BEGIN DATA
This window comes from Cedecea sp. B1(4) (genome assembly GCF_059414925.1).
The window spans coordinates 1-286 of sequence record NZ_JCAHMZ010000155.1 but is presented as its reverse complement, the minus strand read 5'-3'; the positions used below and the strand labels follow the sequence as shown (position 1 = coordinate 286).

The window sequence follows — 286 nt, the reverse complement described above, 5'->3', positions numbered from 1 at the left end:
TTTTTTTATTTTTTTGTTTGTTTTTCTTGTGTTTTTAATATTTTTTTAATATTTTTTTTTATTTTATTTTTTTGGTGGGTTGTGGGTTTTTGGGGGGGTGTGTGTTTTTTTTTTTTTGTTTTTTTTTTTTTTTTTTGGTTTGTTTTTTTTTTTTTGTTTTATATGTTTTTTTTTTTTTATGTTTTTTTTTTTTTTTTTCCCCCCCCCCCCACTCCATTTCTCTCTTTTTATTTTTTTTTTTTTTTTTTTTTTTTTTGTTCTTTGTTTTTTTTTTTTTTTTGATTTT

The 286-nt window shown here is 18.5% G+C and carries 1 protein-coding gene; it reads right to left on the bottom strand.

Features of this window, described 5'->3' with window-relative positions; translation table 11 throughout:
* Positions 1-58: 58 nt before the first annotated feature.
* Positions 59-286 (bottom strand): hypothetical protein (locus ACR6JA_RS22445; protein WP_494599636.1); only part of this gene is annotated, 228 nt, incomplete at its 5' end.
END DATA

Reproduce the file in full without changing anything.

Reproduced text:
This window comes from Cedecea sp. B1(4) (genome assembly GCF_059414925.1).
The window spans coordinates 1-286 of sequence record NZ_JCAHMZ010000155.1 but is presented as its reverse complement, the minus strand read 5'-3'; the positions used below and the strand labels follow the sequence as shown (position 1 = coordinate 286).

The window sequence follows — 286 nt, the reverse complement described above, 5'->3', positions numbered from 1 at the left end:
TTTTTTTATTTTTTTGTTTGTTTTTCTTGTGTTTTTAATATTTTTTTAATATTTTTTTTTATTTTATTTTTTTGGTGGGTTGTGGGTTTTTGGGGGGGTGTGTGTTTTTTTTTTTTTGTTTTTTTTTTTTTTTTTTGGTTTGTTTTTTTTTTTTTGTTTTATATGTTTTTTTTTTTTTATGTTTTTTTTTTTTTTTTTCCCCCCCCCCCCACTCCATTTCTCTCTTTTTATTTTTTTTTTTTTTTTTTTTTTTTTTGTTCTTTGTTTTTTTTTTTTTTTTGATTTT

The 286-nt window shown here is 18.5% G+C and carries 1 protein-coding gene; it reads right to left on the bottom strand.

Features of this window, described 5'->3' with window-relative positions; translation table 11 throughout:
* Positions 1-58: 58 nt before the first annotated feature.
* Positions 59-286 (bottom strand): hypothetical protein (locus ACR6JA_RS22445; protein WP_494599636.1); only part of this gene is annotated, 228 nt, incomplete at its 5' end.